During the 11th and 12th centuries, as part of one of those frequent movements for reform, a series of popes made large claims to temporal authority, creating what has been called essentially a papal monarchy. For instance, in 1075, Pope Gregory VII had announced that “the Roman church was founded by God alone”, and that only the pope “can with right be called universal”.

And he went on to claim that the pope had the right to depose the emperor. These claims led to the so-called Investiture Controversy with the Holy Roman Emperor, in which ultimately the emperor backed down, but not very sincerely.

In the 12th century, the Roman Catholic Church was at the very height of its political and secular power. When new monarchies arose to challenge that power, especially the king of France, Pope Boniface VIII in 1302 announced a ringing assertion of papal power in the papal bull labeled Unam Sanctam. He declared, “the temporal authority ought to be subject to the spiritual power”, and, “if the earthly power errs, it shall be judged by the spiritual power”.

Ironically, this expansive statement came just at the point when the pope’s position had become untenable and French soldiers soon arrested the pope. Later popes were pressured to rule under French supervision in Avignon.

Rival popes claimed authority as well, and, at one point there were three rival popes at once. Such scenes did much to damage the political credibility of the papacy.

Learn more about the emergence of a Christian church.

Power Struggles between Different Kingdoms

The Holy Roman Empire had its own claims and its own problems as well. This institution had been founded when Charlemagne was crowned by a pope in Rome in the year 800 to revive the glories of the Roman Empire in the West. The name “Holy” in the Holy Roman Empire conveyed the spiritual power that was ascribed to this Christian empire. Theoretically, thus, the emperor of the Holy Roman Empire was to have primacy over all other kings and princes in the rest of Christendom.

Symbolically, yes, but, in practice, the Holy Roman Empire had weakened and weakened, shrinking in its borders to mostly just the German lands. The throne of the empire was not hereditary but rather an elected office, which gave power to the nobles who periodically elected the emperor.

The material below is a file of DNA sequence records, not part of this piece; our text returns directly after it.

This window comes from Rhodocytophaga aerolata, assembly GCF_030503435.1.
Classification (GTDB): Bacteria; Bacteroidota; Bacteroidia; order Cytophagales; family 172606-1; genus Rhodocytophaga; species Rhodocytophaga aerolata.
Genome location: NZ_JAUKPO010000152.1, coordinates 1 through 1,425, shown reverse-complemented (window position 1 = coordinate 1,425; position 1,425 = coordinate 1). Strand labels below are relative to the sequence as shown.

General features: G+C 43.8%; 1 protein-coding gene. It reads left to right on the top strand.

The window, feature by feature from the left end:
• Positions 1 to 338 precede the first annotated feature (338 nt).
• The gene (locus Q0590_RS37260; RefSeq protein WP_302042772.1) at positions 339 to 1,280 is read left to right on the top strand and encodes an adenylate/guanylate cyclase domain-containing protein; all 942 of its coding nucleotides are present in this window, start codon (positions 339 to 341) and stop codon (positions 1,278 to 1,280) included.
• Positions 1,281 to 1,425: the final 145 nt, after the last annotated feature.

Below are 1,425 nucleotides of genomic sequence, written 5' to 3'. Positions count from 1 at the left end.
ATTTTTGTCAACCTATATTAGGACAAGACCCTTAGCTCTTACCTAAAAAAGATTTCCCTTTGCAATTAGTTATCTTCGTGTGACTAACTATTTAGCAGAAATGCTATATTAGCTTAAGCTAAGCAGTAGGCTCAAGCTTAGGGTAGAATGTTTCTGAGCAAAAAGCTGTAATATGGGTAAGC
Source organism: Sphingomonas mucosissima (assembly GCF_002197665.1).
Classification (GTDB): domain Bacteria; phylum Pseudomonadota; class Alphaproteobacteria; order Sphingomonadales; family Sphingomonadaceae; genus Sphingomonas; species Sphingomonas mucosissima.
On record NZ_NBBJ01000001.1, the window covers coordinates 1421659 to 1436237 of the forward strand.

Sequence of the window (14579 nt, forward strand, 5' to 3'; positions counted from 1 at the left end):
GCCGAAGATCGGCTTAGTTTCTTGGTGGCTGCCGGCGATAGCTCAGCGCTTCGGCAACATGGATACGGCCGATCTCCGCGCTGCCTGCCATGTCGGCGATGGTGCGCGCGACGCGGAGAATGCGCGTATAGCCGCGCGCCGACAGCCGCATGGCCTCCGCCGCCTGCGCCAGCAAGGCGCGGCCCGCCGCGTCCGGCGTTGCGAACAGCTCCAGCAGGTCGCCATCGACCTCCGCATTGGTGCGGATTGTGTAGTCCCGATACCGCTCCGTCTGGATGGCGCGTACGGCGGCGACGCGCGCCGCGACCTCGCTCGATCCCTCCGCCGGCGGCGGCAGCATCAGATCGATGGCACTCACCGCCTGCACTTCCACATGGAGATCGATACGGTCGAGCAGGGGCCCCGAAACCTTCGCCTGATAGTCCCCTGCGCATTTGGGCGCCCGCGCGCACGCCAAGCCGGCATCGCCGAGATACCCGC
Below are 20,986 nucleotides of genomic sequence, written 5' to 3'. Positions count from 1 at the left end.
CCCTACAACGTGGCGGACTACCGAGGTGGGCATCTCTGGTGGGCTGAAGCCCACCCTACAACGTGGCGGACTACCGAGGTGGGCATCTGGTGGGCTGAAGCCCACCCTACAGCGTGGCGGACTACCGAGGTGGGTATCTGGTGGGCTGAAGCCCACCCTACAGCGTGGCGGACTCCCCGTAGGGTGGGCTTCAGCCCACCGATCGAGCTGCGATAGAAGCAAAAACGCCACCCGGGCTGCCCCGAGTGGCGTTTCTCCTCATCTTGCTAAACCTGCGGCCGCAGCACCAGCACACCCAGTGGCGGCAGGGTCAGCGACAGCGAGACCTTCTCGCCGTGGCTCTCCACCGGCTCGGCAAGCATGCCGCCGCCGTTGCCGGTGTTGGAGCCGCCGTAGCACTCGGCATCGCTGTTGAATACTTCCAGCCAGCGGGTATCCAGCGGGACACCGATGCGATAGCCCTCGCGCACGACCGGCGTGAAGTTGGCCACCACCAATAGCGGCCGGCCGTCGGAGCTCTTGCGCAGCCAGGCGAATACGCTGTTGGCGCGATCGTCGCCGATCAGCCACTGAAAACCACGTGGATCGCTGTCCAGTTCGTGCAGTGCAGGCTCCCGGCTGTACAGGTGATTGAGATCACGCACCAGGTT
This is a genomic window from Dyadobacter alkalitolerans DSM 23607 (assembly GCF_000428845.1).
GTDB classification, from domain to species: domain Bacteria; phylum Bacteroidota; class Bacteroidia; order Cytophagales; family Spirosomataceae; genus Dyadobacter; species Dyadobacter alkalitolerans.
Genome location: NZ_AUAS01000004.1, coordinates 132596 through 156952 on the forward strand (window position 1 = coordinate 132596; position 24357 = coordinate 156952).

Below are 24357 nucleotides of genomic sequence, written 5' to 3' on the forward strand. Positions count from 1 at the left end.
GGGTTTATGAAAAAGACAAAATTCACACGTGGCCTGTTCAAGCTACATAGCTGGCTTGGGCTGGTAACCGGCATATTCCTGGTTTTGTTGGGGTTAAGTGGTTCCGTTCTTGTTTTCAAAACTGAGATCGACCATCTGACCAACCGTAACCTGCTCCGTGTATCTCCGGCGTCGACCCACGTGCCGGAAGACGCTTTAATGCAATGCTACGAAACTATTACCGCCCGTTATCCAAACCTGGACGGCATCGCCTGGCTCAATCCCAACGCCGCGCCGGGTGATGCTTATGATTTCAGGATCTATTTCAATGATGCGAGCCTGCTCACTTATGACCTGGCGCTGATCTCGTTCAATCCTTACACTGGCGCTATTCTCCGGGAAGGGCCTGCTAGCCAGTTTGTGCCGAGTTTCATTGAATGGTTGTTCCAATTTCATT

At a time when kingdoms like England, France, and Spain were trying to centralize, the Holy Roman Empire remained a feudal jumble of overlapping and multiple principalities, many of them tiny in size. There were more than 300 of these units.

An illustration of the soldiers advancing on a fortress.
The religious wars engulfed Europe during the first half of the 16th-century. (Image: Everett Historical/Shutterstock)

The Holy Roman Emperor could make vast symbolic claims to authority in Europe, but those claims were hard to enforce with that kind of power base.

In contrast to the papacy and the empire, in the early modern period, monarchs of new centralizing kingdoms were on the rise, and they were not shy about reaching for religious legitimation themselves. The monarchs of Spain called themselves the ‘Most Catholic’ monarchs. The kings of France called themselves the ‘Most Christian’ monarchs, and the English kings were known as the ‘Defenders of the Faith’.

Add to this mix the explosive impact of the religious division of Christians in Europe with the Reformation and the conditions were rife for the Thirty Years’ War.

Common Questions about Our World Before the Treaty of Westphalia

Q: Why was the Treaty of Westphalia a turning point?

The Treaty of Westphalia was a turning point because it developed Europe’s ability to live with religious diversity. It also led to the sovereignty of states, which kept the peace by maintaining a balance of power.

Q: What was the outcome of the Thirty Years’ War?

The outcome of the Thirty Years’ War was the Treaty of Westphalia, which recognized the full territorial sovereignty of the member states of the empire. It also led to secularism and the sovereignty of states by paving the way for the creation of modern nation-states.

Q: Why was there a conflict between the Church and the imperial state?

Both the Church and the imperial state believed that they had the divine authority. This belief led to frequent clashes between the pope and the emperor.